Since the ancient times, mankind has used plants to treat diseases. An example is the plant Artemisia annua, used for over 2,000 years in traditional Chinese medicine to treat intermittent fevers. Nowadays, the artemisinin molecule - the active ingredient synthesized in the microscopic hairs (trichomes) of this plant - is the main component of malaria treatments worldwide. In fact, the Chinese scientist Youyou Tu was awarded in 2015 with the Nobel Prize in Medicine for the discovery of artemisinin and its application in therapies against malaria.
Regardless of artemisinin's effectiveness against malaria and other diseases caused by parasites and despite its anti-tumour potential, its usage faces a problem: the low content produced by the plant and the high cost of its chemical synthesis result in a scarce and expensive drug.
Now, an international research team led by researchers from the Centre for Research in Agricultural Genomics (CRAG) and Sequentia Biotech S.L. has been able to obtain, through genetic engineering, Artemisia annua plants that produce twice as much artemisinin. The work, published today in The Plant Journal, identifies a gene involved in the formation of plant trichomes and in the synthesis of terpenes, such as artemisinin. "We have discovered that the AaMYB1 gene has a dual function: it promotes trichome formation in the leaves and artemisinin synthesis inside the trichomes", explains Soraya Pelaz, ICREA researcher at CRAG and senior author of the article. "By manipulating this gene, we have managed to grow plants which contain much more artemisinin than their wild-type counterparts," she adds. Noting that 90% of malaria cases and 92% of deaths caused by this disease occur in sub-Saharan Africa, this finding could be a major step towards reducing the production costs of such a necessary drug.
The plant as a factory
This study is a perfect example of knowledge transfer. Luis Matias-Hernandez, first author of the discussed work, began to study the formation of trichomes in the model plant Arabidopsis thaliana when he was a postdoctoral researcher at the CRAG group led by Soraya Pelaz. The acquired insight made him think that the formation of trichomes could be manipulated in plants with industrial applications. For the past two years, and thanks to a Torres Quevedo contract, Luis Matias-Hernandez has been directing a line of research aimed at obtaining Artemisia plants that produce large amounts of artemisinin at the spin-out Sequentia Biotech, from which he keeps collaborating with CRAG.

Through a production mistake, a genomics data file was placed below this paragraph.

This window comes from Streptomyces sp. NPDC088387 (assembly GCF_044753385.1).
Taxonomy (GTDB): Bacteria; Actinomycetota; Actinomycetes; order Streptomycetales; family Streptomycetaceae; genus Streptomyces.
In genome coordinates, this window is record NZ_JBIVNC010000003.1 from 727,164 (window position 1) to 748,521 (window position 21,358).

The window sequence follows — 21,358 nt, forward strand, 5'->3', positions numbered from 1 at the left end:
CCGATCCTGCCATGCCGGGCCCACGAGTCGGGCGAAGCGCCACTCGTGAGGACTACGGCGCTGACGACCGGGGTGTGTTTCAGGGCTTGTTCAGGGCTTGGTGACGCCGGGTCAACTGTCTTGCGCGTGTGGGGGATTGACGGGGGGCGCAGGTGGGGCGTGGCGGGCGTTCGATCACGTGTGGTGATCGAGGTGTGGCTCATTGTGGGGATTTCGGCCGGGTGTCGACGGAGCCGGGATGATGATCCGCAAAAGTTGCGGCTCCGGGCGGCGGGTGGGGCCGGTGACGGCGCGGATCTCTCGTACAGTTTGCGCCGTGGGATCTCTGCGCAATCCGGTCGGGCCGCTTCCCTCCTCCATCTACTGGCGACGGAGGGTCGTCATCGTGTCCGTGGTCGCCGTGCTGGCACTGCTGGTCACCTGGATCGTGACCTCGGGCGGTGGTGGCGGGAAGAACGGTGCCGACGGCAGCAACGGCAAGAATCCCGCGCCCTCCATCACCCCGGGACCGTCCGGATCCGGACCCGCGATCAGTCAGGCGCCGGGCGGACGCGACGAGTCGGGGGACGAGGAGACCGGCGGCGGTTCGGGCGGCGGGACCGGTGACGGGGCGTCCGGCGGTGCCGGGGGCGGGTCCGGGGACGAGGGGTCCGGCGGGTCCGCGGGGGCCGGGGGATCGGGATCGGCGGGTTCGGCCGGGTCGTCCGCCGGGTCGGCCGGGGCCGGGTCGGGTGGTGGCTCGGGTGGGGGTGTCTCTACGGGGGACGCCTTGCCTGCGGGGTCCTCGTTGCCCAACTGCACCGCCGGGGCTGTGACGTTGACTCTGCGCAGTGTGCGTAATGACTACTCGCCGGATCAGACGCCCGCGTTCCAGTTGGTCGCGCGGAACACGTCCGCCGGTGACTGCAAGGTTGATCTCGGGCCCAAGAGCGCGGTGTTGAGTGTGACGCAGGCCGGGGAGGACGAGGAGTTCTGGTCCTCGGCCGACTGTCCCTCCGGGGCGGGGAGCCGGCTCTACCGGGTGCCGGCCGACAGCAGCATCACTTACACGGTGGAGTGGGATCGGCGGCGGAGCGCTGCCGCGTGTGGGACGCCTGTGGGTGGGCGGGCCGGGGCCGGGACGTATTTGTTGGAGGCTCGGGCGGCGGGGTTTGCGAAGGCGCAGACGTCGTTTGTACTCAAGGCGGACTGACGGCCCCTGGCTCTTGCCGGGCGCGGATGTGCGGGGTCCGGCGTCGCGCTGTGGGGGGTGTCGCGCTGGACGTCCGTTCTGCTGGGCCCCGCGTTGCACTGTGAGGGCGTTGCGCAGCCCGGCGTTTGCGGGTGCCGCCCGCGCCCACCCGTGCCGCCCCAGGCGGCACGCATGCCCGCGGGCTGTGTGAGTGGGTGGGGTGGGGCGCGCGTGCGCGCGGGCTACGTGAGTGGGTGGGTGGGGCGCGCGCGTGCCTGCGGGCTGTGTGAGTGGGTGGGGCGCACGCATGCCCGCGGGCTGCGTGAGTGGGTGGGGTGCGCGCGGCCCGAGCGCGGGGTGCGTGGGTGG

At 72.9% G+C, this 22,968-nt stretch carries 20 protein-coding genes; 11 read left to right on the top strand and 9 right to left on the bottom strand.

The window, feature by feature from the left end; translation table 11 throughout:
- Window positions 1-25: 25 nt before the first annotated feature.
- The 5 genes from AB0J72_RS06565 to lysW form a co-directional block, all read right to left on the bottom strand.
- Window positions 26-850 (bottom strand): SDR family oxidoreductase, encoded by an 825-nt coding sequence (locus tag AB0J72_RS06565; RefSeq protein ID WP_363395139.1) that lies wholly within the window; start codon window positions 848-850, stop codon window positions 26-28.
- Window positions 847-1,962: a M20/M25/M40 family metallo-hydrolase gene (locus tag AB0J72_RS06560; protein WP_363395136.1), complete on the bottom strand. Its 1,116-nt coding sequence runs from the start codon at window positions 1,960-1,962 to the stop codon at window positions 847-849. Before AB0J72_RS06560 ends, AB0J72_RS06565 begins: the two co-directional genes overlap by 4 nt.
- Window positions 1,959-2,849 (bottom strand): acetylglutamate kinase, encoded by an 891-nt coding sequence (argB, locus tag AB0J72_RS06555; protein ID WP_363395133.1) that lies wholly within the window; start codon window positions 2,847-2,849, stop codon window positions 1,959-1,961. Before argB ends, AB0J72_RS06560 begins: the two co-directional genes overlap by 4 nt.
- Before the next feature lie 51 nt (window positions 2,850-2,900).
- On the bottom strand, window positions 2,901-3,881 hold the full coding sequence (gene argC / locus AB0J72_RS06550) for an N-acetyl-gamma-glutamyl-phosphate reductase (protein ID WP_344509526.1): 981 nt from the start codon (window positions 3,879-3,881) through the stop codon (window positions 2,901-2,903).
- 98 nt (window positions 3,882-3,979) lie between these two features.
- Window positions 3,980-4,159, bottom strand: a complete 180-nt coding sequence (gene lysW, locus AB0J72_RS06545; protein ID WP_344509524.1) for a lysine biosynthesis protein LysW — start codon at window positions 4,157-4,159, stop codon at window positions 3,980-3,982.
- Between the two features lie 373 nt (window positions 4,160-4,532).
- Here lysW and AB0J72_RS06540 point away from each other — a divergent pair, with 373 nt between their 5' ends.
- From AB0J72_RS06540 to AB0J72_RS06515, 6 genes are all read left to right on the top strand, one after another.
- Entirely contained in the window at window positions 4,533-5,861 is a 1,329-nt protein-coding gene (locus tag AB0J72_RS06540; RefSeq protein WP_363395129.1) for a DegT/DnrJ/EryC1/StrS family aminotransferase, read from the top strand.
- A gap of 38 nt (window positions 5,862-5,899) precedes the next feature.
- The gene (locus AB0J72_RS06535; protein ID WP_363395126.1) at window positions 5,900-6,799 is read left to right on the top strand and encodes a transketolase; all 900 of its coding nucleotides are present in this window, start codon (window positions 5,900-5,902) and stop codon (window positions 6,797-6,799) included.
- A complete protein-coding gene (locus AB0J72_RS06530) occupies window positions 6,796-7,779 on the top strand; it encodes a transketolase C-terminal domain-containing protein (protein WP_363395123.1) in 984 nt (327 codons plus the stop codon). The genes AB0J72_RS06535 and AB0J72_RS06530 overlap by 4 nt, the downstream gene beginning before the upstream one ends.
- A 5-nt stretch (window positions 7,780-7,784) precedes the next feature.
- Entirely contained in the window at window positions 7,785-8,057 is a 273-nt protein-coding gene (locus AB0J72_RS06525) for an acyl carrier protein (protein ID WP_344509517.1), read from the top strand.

"One of the main goals of Sequentia Biotech is to produce artemisinin of the same quality but at a lower cost. Our ambition is to reduce the price of the drug, so it can be accessible to everyone in the future", underlines Luis Matias-Hernandez. "We want to use Artemisia as a natural low-cost factory for antimalarials, and we are testing different strategies to do it," adds the researcher.
Collaborating with Peter E Brodelius, researcher at the Linnaeus University in Sweden, the scientists were able to identify the gene AaMYB1 among the array of genes expressed in Artemisia trichomes. At CRAG, the researchers designed transgenic plants that overexpressed this gene and found that they accumulated larger doses of artemisinin than non-genetically modified plants.
But the investigation went further. To confirm the role of the AaMYB1 gene in the formation of plant trichomes, the researchers searched for similar genes in the model plant Arabidopsis thaliana and found the gene AtMYB61. When this gene was overexpressed in the model plant, it also produced a higher amount of trichomes on its leaves, demonstrating that these genes play a key role in the formation of trichomes in evolutionarily distant species. Soraya Pelaz explains that "in addition to its role in Artemisia, the identification of this gene can also be useful for other plants whose trichomes produce substances of interest". Luis Matias-Hernandez adds "There are many plants that produce substances of interest in their trichomes. For example, menthol and thymol are terpenes produced in the trichomes of mint and thyme, respectively."